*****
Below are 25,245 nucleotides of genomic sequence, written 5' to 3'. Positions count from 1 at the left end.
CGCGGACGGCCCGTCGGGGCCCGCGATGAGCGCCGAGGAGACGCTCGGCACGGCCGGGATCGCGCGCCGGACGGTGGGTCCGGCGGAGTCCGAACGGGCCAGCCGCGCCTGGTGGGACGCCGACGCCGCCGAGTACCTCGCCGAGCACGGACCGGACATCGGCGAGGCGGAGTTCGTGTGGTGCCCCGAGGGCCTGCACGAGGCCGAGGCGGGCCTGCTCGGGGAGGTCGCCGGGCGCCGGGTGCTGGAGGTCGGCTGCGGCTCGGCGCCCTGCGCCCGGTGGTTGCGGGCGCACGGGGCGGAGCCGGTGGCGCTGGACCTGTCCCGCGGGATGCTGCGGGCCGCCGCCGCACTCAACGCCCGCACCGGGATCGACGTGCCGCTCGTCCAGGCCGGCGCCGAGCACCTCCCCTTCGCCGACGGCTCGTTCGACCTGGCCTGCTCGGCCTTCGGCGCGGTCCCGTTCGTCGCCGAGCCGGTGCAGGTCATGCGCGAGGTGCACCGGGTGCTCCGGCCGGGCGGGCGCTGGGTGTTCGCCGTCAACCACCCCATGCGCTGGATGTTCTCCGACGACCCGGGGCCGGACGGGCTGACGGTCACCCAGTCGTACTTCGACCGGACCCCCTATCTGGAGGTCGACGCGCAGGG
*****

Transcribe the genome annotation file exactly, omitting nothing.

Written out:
Below are 25,245 nucleotides of genomic sequence, written 5' to 3'. Positions count from 1 at the left end.
CGCGGACGGCCCGTCGGGGCCCGCGATGAGCGCCGAGGAGACGCTCGGCACGGCCGGGATCGCGCGCCGGACGGTGGGTCCGGCGGAGTCCGAACGGGCCAGCCGCGCCTGGTGGGACGCCGACGCCGCCGAGTACCTCGCCGAGCACGGACCGGACATCGGCGAGGCGGAGTTCGTGTGGTGCCCCGAGGGCCTGCACGAGGCCGAGGCGGGCCTGCTCGGGGAGGTCGCCGGGCGCCGGGTGCTGGAGGTCGGCTGCGGCTCGGCGCCCTGCGCCCGGTGGTTGCGGGCGCACGGGGCGGAGCCGGTGGCGCTGGACCTGTCCCGCGGGATGCTGCGGGCCGCCGCCGCACTCAACGCCCGCACCGGGATCGACGTGCCGCTCGTCCAGGCCGGCGCCGAGCACCTCCCCTTCGCCGACGGCTCGTTCGACCTGGCCTGCTCGGCCTTCGGCGCGGTCCCGTTCGTCGCCGAGCCGGTGCAGGTCATGCGCGAGGTGCACCGGGTGCTCCGGCCGGGCGGGCGCTGGGTGTTCGCCGTCAACCACCCCATGCGCTGGATGTTCTCCGACGACCCGGGGCCGGACGGGCTGACGGTCACCCAGTCGTACTTCGACCGGACCCCCTATCTGGAGGTCGACGCGCAGGG